Edited by Joanne Swenson-Eldridge
Composer and musician Charles Hommann (1803-ca. 1872) was born in Philadelphia at a time when instrumental music—especially European classical music—was becoming increasingly prominent in the United States. Hommann was encouraged in his compositional activities by the Musical Fund Society of Philadelphia (to which he was elected a professional member in 1825), an organization founded in 1820 and dedicated to "the cultivation of skill and diffusion of taste in music." The organization's work permeated and enriched the city's culture, and provided, through its orchestral and choral performing groups and an Academy of Music (1825-1831), many musical opportunities for its members and Philadelphians in general.
Programs from the Society's concerts show that the orchestra—including violinist and violist Charles Hommann—performed a wide range of overtures and symphonies by prominent late eighteenth- and early nineteenth-century European composers, including Méhul, Romberg, Rossini, Beethoven, Auber, Paer, Vogel, Mozart, Haydn, Boieldieu, and Weber. Hommann's surviving orchestral compositions—two overtures and a symphony—are a fitting response to the musical milieu created by the Society and its members. Although little-remembered today, Hommann was a respected composer in his day: one of his overtures received a gold medal prize from the Philharmonic Society of Philadelphia in 1835. Hommann's two other surviving orchestral works—a Symphony in E-flat Major, and another overture—probably predate the prize overture. None of them were published, and Hommann's work has languished in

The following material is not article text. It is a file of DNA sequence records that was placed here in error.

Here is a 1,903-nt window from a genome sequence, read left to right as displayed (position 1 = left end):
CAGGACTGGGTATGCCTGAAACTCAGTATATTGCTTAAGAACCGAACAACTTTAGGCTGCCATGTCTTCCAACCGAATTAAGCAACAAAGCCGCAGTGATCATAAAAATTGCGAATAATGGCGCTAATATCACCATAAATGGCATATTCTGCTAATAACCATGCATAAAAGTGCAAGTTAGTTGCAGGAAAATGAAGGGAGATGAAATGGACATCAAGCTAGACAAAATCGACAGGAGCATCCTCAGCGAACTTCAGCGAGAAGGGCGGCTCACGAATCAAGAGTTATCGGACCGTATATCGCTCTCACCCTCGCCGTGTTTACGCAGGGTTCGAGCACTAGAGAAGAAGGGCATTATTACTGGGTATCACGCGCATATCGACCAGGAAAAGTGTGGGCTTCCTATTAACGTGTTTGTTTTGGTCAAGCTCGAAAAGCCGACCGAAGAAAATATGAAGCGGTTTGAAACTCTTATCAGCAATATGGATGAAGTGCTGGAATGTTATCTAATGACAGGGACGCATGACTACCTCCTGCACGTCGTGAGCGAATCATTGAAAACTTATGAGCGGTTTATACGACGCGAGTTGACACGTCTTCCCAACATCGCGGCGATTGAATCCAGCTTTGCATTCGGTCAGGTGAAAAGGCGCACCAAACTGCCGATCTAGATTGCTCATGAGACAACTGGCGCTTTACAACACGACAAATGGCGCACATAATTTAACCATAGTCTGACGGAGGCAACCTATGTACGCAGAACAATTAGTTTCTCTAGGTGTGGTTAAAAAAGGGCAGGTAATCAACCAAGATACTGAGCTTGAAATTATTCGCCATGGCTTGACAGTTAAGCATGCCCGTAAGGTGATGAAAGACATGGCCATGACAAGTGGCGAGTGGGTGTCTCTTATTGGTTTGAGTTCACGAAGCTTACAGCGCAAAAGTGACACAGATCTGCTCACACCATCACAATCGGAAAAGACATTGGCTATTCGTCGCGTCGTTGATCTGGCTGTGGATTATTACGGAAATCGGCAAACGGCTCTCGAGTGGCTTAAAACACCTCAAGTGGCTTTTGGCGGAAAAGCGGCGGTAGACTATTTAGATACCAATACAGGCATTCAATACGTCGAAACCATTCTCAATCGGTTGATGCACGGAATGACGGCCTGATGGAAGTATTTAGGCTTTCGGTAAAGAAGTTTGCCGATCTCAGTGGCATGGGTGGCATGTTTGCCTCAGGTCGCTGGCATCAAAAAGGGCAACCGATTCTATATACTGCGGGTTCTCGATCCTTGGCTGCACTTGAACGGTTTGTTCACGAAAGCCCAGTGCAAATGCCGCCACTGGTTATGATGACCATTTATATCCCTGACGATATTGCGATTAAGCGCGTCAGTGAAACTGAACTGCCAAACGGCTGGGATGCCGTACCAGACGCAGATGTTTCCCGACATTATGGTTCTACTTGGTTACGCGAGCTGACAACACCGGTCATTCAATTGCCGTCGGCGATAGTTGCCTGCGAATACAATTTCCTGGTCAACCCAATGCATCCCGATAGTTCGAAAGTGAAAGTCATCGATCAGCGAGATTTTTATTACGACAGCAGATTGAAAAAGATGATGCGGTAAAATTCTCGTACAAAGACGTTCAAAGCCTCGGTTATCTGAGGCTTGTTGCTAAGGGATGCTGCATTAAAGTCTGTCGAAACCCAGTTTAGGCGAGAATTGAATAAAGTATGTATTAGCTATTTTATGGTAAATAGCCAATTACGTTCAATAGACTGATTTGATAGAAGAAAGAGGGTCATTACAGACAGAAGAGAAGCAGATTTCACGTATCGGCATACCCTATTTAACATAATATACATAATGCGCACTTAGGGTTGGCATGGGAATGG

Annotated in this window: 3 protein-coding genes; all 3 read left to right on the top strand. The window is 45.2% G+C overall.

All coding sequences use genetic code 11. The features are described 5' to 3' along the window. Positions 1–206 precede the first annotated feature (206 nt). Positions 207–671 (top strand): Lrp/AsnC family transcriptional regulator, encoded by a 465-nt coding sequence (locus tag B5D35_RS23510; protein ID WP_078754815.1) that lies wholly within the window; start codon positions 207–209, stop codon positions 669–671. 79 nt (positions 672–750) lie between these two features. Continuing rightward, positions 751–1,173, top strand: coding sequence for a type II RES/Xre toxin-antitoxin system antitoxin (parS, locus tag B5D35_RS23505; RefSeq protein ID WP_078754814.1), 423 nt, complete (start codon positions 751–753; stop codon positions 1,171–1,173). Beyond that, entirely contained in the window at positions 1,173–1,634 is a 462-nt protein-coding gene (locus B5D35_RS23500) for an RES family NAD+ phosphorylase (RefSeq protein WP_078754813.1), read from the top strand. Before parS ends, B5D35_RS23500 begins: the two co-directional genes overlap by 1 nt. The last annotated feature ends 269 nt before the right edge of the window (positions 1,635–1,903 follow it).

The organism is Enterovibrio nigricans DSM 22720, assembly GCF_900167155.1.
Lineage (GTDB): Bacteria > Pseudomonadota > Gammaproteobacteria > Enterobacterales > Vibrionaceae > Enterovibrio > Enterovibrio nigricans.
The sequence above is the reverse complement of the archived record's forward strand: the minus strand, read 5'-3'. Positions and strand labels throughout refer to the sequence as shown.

This edition of Hommann's three extant orchestral works, accompanied by an essay discussing his cultural and historical milieu, will bring renewed attention to the enterprising Musical Fund Society of Philadelphia and make accessible for study and performance the earliest-known products of an emerging tradition of notable orchestral works by American composers.